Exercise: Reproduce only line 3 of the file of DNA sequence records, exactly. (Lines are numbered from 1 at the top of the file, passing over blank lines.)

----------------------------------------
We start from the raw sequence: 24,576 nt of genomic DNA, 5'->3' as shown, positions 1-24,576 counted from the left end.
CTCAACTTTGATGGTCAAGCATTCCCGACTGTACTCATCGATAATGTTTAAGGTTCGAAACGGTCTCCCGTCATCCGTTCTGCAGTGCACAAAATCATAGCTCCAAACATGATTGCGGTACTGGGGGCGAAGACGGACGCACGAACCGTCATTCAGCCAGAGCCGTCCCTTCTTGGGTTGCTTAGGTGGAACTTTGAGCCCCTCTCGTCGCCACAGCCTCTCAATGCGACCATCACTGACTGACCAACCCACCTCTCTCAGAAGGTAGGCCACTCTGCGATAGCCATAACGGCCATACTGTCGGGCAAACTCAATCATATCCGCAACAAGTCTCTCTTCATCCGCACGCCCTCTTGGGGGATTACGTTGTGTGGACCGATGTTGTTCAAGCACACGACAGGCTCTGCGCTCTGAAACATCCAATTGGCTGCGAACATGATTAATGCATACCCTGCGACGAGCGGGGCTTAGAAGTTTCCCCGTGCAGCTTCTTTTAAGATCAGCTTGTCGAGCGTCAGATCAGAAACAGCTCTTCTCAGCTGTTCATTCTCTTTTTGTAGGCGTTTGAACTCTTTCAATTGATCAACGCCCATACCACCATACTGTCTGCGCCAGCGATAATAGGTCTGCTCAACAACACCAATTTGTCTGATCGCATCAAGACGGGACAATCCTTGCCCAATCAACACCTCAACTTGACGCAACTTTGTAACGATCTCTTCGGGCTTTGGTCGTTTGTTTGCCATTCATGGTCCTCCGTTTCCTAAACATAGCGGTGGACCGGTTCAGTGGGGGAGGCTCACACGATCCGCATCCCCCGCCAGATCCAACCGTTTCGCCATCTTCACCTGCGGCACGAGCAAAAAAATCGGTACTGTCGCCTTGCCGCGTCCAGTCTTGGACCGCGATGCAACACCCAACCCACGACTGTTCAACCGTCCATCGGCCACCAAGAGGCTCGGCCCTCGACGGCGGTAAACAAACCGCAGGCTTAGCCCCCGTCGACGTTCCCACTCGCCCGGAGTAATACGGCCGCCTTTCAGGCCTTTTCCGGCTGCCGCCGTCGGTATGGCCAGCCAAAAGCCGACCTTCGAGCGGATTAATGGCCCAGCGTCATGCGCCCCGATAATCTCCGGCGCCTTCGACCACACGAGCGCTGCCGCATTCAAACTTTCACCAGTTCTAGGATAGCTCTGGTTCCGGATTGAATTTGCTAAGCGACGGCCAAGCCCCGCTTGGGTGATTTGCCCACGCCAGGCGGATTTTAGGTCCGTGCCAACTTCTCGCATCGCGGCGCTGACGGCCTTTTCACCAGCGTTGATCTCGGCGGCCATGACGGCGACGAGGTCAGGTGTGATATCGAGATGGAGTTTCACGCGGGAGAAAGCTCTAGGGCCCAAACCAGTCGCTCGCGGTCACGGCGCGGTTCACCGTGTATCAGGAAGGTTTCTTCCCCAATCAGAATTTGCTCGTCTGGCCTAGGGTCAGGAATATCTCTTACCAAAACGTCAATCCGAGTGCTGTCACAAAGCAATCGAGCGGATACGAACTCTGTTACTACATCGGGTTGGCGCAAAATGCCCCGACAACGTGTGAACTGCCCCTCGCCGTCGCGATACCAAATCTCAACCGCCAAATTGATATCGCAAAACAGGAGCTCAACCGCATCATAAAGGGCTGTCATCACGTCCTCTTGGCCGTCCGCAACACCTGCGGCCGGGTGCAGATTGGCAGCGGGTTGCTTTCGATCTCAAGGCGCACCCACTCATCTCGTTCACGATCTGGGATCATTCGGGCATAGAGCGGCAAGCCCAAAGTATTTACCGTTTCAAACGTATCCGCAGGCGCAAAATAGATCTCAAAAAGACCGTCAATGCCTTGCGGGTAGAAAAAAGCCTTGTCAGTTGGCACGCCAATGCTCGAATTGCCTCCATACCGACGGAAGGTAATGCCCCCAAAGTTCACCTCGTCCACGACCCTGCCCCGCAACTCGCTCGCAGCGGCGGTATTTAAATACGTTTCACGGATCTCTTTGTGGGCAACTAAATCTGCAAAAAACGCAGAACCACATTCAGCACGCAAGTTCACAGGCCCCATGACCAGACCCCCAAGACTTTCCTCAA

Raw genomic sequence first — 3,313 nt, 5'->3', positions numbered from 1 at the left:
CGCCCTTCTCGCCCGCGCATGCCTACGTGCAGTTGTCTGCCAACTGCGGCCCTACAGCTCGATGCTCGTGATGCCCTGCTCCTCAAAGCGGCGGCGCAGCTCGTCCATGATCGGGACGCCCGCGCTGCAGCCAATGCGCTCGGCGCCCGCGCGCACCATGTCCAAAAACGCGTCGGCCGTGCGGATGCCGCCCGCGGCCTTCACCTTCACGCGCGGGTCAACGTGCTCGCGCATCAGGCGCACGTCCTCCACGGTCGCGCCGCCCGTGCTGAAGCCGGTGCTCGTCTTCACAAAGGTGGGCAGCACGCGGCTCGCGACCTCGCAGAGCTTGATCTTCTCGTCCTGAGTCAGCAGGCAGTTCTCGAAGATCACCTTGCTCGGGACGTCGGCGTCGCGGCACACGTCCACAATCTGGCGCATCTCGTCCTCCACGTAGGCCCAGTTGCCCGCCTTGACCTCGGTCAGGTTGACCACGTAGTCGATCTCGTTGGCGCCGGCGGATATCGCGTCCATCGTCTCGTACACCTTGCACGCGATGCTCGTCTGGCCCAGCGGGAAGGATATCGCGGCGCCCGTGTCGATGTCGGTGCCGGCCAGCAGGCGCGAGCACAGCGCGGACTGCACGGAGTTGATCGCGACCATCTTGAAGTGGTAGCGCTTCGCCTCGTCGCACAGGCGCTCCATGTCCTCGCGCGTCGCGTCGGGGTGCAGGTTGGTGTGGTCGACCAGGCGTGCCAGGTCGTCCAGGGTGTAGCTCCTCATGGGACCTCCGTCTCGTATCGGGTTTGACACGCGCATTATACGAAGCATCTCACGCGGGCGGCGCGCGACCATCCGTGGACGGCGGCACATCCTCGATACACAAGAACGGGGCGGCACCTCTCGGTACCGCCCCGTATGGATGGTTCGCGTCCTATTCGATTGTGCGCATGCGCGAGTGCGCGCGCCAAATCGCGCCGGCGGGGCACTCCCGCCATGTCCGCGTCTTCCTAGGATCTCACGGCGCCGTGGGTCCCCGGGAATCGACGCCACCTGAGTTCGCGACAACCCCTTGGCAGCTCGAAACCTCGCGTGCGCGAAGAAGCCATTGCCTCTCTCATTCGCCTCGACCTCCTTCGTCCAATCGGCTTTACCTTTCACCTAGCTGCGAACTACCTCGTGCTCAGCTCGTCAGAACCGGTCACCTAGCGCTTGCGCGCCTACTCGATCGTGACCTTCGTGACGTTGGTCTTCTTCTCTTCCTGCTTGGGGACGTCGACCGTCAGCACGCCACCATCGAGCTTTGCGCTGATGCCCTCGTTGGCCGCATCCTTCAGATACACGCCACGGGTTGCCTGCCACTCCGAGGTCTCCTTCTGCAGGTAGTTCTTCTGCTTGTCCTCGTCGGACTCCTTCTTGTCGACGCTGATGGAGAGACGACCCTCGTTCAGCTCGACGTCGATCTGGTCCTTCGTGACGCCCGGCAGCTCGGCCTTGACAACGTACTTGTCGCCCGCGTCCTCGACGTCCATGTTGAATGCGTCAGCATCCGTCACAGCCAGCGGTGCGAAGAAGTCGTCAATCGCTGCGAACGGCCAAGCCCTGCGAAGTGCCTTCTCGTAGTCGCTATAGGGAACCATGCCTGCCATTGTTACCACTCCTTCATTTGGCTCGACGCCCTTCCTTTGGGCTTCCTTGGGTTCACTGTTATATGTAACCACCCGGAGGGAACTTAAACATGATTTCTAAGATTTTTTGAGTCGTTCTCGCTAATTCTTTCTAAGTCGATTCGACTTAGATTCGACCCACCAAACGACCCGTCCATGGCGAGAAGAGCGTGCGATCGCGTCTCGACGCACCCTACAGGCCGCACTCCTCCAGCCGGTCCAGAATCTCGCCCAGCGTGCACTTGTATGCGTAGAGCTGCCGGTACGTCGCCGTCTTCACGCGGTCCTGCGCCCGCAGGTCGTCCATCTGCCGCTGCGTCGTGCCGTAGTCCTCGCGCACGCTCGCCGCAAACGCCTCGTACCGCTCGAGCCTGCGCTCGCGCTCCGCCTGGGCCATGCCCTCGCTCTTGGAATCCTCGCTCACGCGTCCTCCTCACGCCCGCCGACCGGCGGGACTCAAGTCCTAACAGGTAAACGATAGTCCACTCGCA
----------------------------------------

Raw genomic sequence first — 3,313 nt, 5'->3', positions numbered from 1 at the left: